The City of Cowls
Indiss is a riverside seaport near the mouth of the Ironrock River, about 60 miles southwest of Pelaurios in The Sunlands. One of the busiest seaports in the western kingdoms, Indiss is also one of the youngest of the great cities of the world, having been officially founded 444 years ago, in the 30th Year of the Sun, when Irongild was renamed Pelaurios.
As part of the reconsecration of the city, Pelaurios was declared a sacred place, and sinful activities were banned. Among the forbidden activities were prostitution, gambling, moneychanging, and public drunkenness, and Tieflings, Dragonborn, and all “Folk of the Darkness” (a vague term, probably meant to include the Unseelie, goblinoids, orcs, etc.) were forbidden from even entering the city. Realizing what a terrible impact these new laws would have on the city’s ability to conduct international trade, the King mandated that a new port be founded. A likely spot was searched out, at a bend in the Ironrock near the edge of the delta, where a deep and wide harbor was to be found. This village of fishermen was renamed Indiss, after the mythical Lost City of Yndas somewhere in the swampy delta.
The city grew quickly; wharves and quays were constructed and warehouses and taverns built to house goods and sailors. Fleets of river barges and great caravans of horse drawn wains carried the goods to Pelaurios, while in Indiss, the gamblers and whores that had been turned out of the capital found themselves a veritable paradise. Soon, the nobles of Pelaurios began to construct manors and townhouses on the low ridge to the north of the docks, to indulge the vices they could not enjoy in the capital, and Indiss became known as a playground for the idle rich.
Although the rules restricting moneychanging, gambling, and forbidden races were eventually relaxed in Pelaurios, Indiss had cemented its reputation as a hive of debauchery and decadence and a favorite stop for sailors from around the world, and so it remains the busiest port in the land to this day. The city has weathered the recent unrest in Pelaurios largely unscathed, though the nobility of the city, seeing a chance to increase their own influence, have been clamoring for Lord Mayor Fronc Delain to depose the King and take his place. Lord Fronc refuses, but the clamoring continues. It is only a matter of time before things come to a head.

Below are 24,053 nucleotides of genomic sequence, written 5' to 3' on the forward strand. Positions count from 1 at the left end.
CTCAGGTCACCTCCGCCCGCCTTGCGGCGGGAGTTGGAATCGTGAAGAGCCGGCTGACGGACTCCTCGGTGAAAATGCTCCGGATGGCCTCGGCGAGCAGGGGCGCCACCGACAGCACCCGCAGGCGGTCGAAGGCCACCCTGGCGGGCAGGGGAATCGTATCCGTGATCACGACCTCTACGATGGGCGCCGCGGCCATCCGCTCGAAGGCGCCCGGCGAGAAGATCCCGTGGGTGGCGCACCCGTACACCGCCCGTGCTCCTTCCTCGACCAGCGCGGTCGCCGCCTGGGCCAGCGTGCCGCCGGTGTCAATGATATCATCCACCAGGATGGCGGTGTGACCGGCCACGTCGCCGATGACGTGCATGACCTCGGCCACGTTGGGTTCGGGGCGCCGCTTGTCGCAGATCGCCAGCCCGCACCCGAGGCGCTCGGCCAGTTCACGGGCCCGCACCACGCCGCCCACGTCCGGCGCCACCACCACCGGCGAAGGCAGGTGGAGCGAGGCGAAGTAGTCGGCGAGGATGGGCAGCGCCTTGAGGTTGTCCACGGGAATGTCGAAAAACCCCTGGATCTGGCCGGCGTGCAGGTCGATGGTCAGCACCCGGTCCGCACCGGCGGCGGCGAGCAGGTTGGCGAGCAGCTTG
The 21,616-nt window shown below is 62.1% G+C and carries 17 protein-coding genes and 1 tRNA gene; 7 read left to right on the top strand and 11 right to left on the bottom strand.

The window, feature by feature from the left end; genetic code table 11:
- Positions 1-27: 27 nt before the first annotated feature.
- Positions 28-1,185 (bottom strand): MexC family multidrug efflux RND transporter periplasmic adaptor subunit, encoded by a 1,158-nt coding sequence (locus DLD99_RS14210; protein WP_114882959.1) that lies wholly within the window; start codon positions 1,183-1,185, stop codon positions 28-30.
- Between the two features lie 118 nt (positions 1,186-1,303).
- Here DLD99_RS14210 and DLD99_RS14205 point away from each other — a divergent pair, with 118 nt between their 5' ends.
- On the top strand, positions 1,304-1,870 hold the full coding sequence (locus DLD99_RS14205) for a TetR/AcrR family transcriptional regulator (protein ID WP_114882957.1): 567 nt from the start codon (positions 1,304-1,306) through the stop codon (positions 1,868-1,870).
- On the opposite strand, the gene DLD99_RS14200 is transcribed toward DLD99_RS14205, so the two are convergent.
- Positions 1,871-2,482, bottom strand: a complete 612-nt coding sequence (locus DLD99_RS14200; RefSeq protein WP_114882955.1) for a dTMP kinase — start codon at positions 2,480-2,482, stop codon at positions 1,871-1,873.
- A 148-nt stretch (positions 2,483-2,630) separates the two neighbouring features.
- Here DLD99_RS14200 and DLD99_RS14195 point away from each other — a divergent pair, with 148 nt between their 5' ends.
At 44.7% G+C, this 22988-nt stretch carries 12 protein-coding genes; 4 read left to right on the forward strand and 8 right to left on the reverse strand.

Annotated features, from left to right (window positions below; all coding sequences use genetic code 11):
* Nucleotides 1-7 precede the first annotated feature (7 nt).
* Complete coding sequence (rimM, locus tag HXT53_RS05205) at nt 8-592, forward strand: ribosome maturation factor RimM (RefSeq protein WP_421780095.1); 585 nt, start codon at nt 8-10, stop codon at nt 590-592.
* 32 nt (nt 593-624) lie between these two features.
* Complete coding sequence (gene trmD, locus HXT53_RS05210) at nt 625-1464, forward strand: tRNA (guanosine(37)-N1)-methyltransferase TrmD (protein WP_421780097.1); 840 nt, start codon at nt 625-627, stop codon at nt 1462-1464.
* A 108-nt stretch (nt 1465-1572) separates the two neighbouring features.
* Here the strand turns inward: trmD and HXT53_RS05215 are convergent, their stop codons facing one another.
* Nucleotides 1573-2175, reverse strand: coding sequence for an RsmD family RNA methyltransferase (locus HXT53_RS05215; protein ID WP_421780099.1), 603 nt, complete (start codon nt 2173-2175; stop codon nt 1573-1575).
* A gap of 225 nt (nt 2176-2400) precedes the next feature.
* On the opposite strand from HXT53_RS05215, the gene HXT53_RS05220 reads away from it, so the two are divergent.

Today, Indiss boasts a population of over 18,000 souls, mostly humans but with sizable minorities of dwarves, half-elves, and tieflings and a smattering of the other common races, as well as goblins and kobolds. The tieflings, goblins, and kobolds are largely concentrated in the Ratrun, described below; humans are to be found everywhere, while dwarves and half-elves tend to live in the Crescent Ward and Hillside.
Most travelers enter Indiss by ship, and thus, the first district they see is Harbortown. Stretching in a great, narrow arc along the waterfront, Harbortown is three quarters of a mile of flophouses, brothels, warehouses, taverns, gambling dens, markets and vendors all clamoring for a share of a traveler’s attention (and coin.) As one passes north out of Harbortown along the Golden Road, the noisy stalls, taphouses, and markets give way to prosperous shops and houses and fine, upscale inns. This is Hillside, where the better off folk of Indiss live and work. Straddling the line between the two districts is the Field of Honor, Indiss’ arena and temple to Kord. Bloodsport is legal here, although battles to the death are not. Plenty of fighters still manage to die of their wounds anyway.